Questions like this provide rich data by allowing respondents to answer in their own words. This can provide more detailed and nuanced information than closed-ended questions that limit responses to predetermined options.

Open ended questions also allow you to better understand responses by providing additional context. Moreover, they can reveal insights you might not have anticipated.

Part of providing a great tenant experience involves giving tenants a voice. Open-ended questions give respondents the opportunity to express themselves in their own words and provide feedback that they may not have been able to share through closed-ended questions.

6. Provide anonymity

When it comes to client feedback, honesty is truly the best policy. That’s why anonymity is great for surveys—it takes away the burden of accountability and can elicit more honest feedback.

One reason for this is a phenomenon called social desirability bias. That is, respondents may answer in a way that they believe is socially acceptable and reflects well on them, rather than how they really feel. Anonymity reduces this, since most respondents feel more comfortable expressing their true opinions without fear of judgement or backlash.

With their identity hidden, tenants are more likely to vent their true feelings, for better or worse (usually for worse). And that’s not a bad thing. How are you ever going to improve the tenant experience if you don’t know where you’re going wrong? Bad feedback is an opportunity to learn and improve.

6. Send the survey

After you’ve written your survey, send it to your tenants. You can send it via email, mail, a survey platform or through a tenant experience app. Consider offering incentives to encourage participation, such as a chance to win a prize.

7. Analyze and act on the results

After you've collected the survey results, it's important to analyze the data and identify any trends or patterns. Use the insights to make improvements to your properties and to enhance the overall tenant experience.

Questions To Ask in Your Tenant Satisfaction Survey

Selecting the appropriate questions for your tenant satisfaction survey is pivotal in gaining meaningful insights into their experiences. Here are key considerations and sample questions to include:

Property Management and Services:

  1. Maintenance Response Time:

    • How satisfied are you with the speed at which maintenance issues are addressed?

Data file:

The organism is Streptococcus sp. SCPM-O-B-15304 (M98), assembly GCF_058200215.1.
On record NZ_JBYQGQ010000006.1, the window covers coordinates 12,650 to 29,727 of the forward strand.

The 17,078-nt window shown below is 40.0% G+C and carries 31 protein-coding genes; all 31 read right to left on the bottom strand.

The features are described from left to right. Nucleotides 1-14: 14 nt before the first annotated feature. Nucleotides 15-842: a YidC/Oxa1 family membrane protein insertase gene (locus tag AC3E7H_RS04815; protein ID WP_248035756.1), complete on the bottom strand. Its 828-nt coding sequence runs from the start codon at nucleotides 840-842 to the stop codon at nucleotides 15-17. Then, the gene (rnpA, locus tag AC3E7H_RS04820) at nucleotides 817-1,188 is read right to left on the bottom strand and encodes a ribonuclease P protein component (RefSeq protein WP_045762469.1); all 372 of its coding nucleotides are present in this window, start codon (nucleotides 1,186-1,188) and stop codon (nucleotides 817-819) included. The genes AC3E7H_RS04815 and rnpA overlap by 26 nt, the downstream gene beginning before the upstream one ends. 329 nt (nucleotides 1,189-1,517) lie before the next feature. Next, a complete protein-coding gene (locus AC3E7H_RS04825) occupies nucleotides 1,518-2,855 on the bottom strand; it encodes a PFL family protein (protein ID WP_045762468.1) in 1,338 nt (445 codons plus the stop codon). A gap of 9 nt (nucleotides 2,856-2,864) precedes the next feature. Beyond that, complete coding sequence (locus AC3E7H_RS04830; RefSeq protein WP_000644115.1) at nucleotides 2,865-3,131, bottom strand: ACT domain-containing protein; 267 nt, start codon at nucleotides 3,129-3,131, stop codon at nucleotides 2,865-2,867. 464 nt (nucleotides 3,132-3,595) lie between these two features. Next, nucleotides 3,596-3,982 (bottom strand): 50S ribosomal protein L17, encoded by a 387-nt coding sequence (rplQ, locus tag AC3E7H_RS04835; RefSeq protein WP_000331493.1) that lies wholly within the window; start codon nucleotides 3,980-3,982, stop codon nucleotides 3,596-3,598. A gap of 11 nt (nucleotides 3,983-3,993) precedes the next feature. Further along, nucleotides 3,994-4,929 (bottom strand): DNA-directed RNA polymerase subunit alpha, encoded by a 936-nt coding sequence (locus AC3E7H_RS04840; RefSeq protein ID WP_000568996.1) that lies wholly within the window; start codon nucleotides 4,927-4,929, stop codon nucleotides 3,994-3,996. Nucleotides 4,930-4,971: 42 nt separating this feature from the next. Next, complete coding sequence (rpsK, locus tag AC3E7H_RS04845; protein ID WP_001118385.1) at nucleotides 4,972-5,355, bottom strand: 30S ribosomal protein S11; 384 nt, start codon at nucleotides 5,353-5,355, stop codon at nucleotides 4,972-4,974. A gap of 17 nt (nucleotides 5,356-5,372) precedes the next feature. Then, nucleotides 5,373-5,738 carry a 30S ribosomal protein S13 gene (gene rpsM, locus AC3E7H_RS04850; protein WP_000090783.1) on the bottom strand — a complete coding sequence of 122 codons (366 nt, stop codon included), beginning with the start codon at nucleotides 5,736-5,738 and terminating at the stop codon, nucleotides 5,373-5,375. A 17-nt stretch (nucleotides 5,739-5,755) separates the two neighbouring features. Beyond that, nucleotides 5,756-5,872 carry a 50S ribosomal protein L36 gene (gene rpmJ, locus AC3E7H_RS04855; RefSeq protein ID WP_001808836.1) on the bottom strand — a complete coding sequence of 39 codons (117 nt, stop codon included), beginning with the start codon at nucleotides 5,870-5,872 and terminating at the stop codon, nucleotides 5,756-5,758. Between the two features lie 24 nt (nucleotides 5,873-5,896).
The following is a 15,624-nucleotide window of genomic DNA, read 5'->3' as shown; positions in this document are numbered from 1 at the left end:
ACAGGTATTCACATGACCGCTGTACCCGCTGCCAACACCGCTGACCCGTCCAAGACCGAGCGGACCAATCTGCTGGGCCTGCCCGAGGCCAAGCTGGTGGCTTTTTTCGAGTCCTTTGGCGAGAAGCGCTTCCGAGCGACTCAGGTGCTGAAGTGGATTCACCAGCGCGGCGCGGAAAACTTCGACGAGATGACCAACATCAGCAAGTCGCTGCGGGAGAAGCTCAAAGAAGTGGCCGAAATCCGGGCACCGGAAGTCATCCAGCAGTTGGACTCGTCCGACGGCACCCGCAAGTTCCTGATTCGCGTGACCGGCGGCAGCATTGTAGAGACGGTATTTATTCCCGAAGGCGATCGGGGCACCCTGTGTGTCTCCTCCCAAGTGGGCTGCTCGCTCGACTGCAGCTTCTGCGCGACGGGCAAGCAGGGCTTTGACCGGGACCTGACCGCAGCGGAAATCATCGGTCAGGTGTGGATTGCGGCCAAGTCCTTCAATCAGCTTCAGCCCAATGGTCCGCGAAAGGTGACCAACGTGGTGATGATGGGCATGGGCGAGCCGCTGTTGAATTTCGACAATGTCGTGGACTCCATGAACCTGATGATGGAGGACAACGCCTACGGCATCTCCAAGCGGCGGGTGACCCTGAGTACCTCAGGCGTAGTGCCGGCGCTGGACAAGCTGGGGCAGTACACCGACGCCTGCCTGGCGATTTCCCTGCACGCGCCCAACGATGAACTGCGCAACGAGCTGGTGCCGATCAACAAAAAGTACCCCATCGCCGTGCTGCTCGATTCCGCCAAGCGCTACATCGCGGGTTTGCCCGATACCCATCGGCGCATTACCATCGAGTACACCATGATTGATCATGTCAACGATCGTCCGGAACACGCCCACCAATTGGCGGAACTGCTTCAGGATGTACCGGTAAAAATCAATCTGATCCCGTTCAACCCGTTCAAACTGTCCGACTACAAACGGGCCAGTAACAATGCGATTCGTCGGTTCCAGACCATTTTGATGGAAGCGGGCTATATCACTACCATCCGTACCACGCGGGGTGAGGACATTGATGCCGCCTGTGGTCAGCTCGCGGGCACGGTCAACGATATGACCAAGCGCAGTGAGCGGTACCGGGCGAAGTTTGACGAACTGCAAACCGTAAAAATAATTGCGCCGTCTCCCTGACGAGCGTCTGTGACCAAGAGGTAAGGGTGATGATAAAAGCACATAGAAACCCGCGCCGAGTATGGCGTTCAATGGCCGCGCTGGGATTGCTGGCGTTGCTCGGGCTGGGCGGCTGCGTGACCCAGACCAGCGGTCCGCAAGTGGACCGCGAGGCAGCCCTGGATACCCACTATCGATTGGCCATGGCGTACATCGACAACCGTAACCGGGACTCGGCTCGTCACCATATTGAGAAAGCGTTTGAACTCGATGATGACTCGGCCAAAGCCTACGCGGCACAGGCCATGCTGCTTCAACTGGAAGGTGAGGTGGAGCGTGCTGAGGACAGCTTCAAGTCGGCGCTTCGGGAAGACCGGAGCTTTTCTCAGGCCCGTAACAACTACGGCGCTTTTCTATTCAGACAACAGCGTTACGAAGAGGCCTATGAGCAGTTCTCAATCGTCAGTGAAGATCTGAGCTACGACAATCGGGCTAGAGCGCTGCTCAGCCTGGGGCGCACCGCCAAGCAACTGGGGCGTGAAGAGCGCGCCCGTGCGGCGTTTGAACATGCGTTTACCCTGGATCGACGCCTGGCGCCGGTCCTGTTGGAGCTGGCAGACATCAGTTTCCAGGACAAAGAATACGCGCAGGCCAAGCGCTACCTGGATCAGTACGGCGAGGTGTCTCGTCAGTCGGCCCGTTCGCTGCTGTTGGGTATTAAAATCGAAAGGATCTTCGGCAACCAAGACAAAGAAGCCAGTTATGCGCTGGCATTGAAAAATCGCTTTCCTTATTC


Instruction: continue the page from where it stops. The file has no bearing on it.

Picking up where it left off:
• Have your maintenance requests been resolved to your satisfaction?
  2. Communication Effectiveness:

    • Rate the clarity and frequency of communication from the property management team.
    • How satisfied are you with the channels available for addressing concerns or inquiries?

Amenities and Facilities:

  1. Amenities Usage:
    • Which amenities do you frequently use, and how satisfied are you with them?
    • Are there additional amenities or services you would like to see implemented?

Lease and Renewal Experience:

  1. Lease Clarity:
    • How clear were the terms and conditions of the lease agreement?
    • Were there any difficulties or uncertainties during the lease signing process?

Community and Surroundings:

  1. Sense of Community:
    • Do you feel connected to the community within the property?
    • Would you participate in community-driven events or initiatives?

Rent and Value Perception:

  1. Rent Justification:
    • Do you feel the rent you pay aligns with the quality of the property?
    • Are there any services or upgrades you would be willing to pay more for?

Overall Satisfaction and Recommendations:

  1. Likelihood to Recommend:
    • How likely are you to recommend this property to others based on your experience?
    • Would you renew your lease based on your current satisfaction level?

Open-Ended Questions:

  1. Suggestions for Improvement:
    • What specific improvements could enhance your living experience here?
    • Is there anything else you'd like to share about your experience living in our property?

These questions cater to various aspects of tenant experience, ensuring a comprehensive understanding while allowing tenants to express their opinions freely.

Remember, a well-crafted tenant satisfaction survey not only gathers feedback but also demonstrates your commitment to enhancing their living experience. Tailor the questions to align with your property's unique features and the specific expectations of your tenants.

By leveraging the insights gained from these surveys, property managers can proactively address concerns, make informed decisions, and ultimately create a more desirable living environment for their tenants.

Go forth and survey

By following these steps, you can write a comprehensive and effective tenant satisfaction survey. With the information you gather, you can make informed decisions to improve your properties and enhance the tenant experience.

Remember to keep the survey concise, use multiple choice and open-ended questions, provide anonymity, and act on the results to show your tenants that you value their opinions.